This documentary looks at UFO lore and self-styled “ufologist” Gray Barker from Clarksburg. [See “Gray Barker: West Virginia Ufologist,” by Matthew Mullins; Fall 2002.] Barker was an active writer, publisher, and researcher, who reportedly not only didn't believe in Unidentified Flying Objects himself, but may have perpetrated a UFO-related hoax or two himself. Photo stills, home movies, location shooting, and interviewees – ranging from Parker's surviving relatives to business associates, amateur sleuths, and a local folklorist – offer insight into the man from rural West Virginia who specialized in the flying saucer trade. Ralph Coon, a director of music videos from Los Angeles, came to West Virginia to make this documentary.
The VHS tape sells for $19.99 and is available on-line at

The Captives
58 mins. 2004 Jude’s True Blue Productions

Roane County teacher Judy Miller tells the famous story of pioneer settler Mary Draper Ingles, who is captured, survives, and finally escapes her Indian captors and travels on foot through the wilderness back to her home in eastern Virginia. Miller wrote, produced and co-directed the film, which had its world premiere at the Robey Theater in Spencer, the oldest continuous movie theater in the U.S.
DVD ($24.95) and VHS ($19.95) copies are available through Jude’s True Blue Productions, 527 Church Street, Spencer, WV 25276; phone (304)927-4793.

The Righteous Remnant: Jewish Survival in Appalachia
50 mins. 1997 WNPB-TV

Maryanne Reed, who grew up in Beckley, directed this award-winning film about growing up Jewish in a small Appalachian town. This film examines the history and present-day concerns of the small Jewish community in Beckley. When the West Virginia coal industry was booming, Jewish people came to the area and established businesses that supported the coal-based economy. When the coal industry suffered decline in the late 1950's and '60's, many Jewish families, along with their Gentile neighbors, left the state for economic opportunities in other parts of the country. Typically, young adult Jews did not return, in part for economic reasons, but also because of the cultural challenges they encountered as a matter of course in the mountains. As a result, Jewish populations in the southern and eastern counties declined dramatically after 1960.
VHS copies are available at libraries through interlibrary loan. For more information, go to

Struggling to Survive
15 mins. 2003 Appalachian Media Institute/Appalshop

Three high school students in Letcher County, Kentucky, made this film in the summer of 2003 as part of the Appalachian Media Institute at Appalshop. Inspired by a county initiative to raise the local minimum wage to $7.75 a hour, the students interviewed elected officials and wage-earners to produce an inspired portrait of grassroots politics, hard economics, and survival. The resulting film won a national award for youth media.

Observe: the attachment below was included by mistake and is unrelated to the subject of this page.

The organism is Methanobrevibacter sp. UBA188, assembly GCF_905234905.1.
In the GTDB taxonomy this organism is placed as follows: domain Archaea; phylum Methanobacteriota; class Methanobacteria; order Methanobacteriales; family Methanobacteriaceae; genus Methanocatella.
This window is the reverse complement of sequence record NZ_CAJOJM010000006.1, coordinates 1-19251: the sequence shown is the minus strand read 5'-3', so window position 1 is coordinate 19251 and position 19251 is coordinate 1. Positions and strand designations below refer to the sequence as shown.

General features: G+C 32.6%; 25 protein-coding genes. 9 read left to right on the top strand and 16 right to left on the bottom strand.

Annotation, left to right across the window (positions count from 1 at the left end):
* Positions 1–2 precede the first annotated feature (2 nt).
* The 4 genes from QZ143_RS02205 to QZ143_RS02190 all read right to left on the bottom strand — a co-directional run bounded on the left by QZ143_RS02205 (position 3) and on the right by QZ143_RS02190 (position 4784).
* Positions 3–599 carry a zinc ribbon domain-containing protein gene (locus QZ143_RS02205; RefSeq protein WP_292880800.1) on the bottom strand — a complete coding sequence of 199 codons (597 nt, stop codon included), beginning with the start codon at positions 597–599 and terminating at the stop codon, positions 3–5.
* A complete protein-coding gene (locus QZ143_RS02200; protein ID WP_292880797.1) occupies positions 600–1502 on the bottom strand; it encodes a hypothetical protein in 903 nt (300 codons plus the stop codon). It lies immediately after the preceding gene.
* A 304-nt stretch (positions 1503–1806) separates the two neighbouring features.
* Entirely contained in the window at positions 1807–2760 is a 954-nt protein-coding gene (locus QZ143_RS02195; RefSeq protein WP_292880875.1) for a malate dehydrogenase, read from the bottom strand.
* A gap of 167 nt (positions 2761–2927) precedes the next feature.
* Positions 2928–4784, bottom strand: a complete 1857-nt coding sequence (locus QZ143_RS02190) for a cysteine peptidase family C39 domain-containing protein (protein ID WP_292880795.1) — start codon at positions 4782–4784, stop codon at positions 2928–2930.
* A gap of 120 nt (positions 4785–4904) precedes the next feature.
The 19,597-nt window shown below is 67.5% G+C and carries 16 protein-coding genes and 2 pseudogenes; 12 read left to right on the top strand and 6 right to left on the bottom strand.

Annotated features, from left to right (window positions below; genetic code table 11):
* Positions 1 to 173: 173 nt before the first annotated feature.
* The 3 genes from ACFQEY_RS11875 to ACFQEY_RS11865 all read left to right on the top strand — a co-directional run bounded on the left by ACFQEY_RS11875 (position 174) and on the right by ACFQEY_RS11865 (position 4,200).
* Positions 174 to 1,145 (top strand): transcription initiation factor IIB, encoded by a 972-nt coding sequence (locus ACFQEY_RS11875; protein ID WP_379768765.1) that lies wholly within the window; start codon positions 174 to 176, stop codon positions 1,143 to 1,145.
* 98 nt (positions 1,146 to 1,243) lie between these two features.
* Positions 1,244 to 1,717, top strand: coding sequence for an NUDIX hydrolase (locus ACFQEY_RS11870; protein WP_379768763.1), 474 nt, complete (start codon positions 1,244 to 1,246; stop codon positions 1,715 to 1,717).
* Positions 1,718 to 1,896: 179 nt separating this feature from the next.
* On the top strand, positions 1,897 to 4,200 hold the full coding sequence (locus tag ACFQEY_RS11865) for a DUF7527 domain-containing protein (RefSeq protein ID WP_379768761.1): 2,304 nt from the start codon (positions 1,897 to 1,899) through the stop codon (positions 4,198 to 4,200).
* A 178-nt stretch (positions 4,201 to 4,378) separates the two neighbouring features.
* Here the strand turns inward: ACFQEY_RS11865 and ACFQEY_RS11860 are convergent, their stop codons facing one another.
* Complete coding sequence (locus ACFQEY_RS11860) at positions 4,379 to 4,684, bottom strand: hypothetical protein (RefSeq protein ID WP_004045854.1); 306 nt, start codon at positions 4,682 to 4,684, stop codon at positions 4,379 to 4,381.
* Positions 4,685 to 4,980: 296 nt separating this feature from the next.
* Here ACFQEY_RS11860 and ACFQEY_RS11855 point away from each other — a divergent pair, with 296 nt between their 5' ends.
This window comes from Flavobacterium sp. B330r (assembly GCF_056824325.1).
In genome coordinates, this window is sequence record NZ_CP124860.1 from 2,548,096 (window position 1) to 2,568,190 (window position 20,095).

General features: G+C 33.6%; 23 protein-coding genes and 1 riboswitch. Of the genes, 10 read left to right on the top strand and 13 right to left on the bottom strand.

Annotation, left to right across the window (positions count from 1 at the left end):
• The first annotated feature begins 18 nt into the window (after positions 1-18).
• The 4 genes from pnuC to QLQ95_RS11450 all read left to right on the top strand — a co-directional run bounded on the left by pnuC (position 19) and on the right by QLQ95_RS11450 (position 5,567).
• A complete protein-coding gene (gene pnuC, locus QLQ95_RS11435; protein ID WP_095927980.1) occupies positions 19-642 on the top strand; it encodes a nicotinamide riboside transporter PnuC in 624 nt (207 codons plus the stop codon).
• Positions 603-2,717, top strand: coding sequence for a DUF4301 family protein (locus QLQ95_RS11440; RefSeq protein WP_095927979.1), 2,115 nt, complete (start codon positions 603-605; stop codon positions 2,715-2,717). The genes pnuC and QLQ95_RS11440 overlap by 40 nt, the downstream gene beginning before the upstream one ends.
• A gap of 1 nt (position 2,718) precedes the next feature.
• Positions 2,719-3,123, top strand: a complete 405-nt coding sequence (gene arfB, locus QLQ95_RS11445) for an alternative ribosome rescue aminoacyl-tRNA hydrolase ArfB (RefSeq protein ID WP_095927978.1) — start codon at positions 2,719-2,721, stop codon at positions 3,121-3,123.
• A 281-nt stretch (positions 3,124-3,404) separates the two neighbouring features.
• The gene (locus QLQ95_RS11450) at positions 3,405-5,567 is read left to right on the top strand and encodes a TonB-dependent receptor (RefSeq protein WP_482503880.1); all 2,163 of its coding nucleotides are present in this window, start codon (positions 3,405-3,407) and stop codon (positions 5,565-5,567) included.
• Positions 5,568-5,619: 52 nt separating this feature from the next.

The DVD is available by writing to the Appalachian Media Institute, c/o Appalshop, 91 Madison Avenue, Whitesburg, KY 41858; phone (606)633-0108.

Leo Herron – Augusta Master Series
60 min. 2005 Augusta Heritage Center

Barbour County musician ”Fiddlin’ Leo” Herron made his mark in West Virginia’s early country music radio days during the 1930's and ‘40's, playing fiddle and guitar in various bands over WMMN radio in Fairmont. [See “‘Seventh Heaven’: Saturday Night at the Sagebrush Round-up,” by Carl E. Feather; Winter 2004.] In the 1990’s, Leo re-emerged at the Augusta Heritage Center’s annual Fiddlers Reunion at Davis & Elkins College, delighting participants and impressing other musicians with his considerable talent. Augusta filmmaker Gerald Milnes recorded a performance by Leo in 1997, which stands as the only known visual documentation of Herron’s music. That performance now is available on this new DVD, along with rare audio recordings, historical photographs, biographical information, and three of Herron’s tunes played by apprentice fiddler Chris Haddox.
The DVD is available for $15, plus shipping, from; phone (304)637-1209.

Many of these films and videos are available at local libraries or through the West Virginia Library Commission; phone (304)558-3978. A complete list is posted on-line at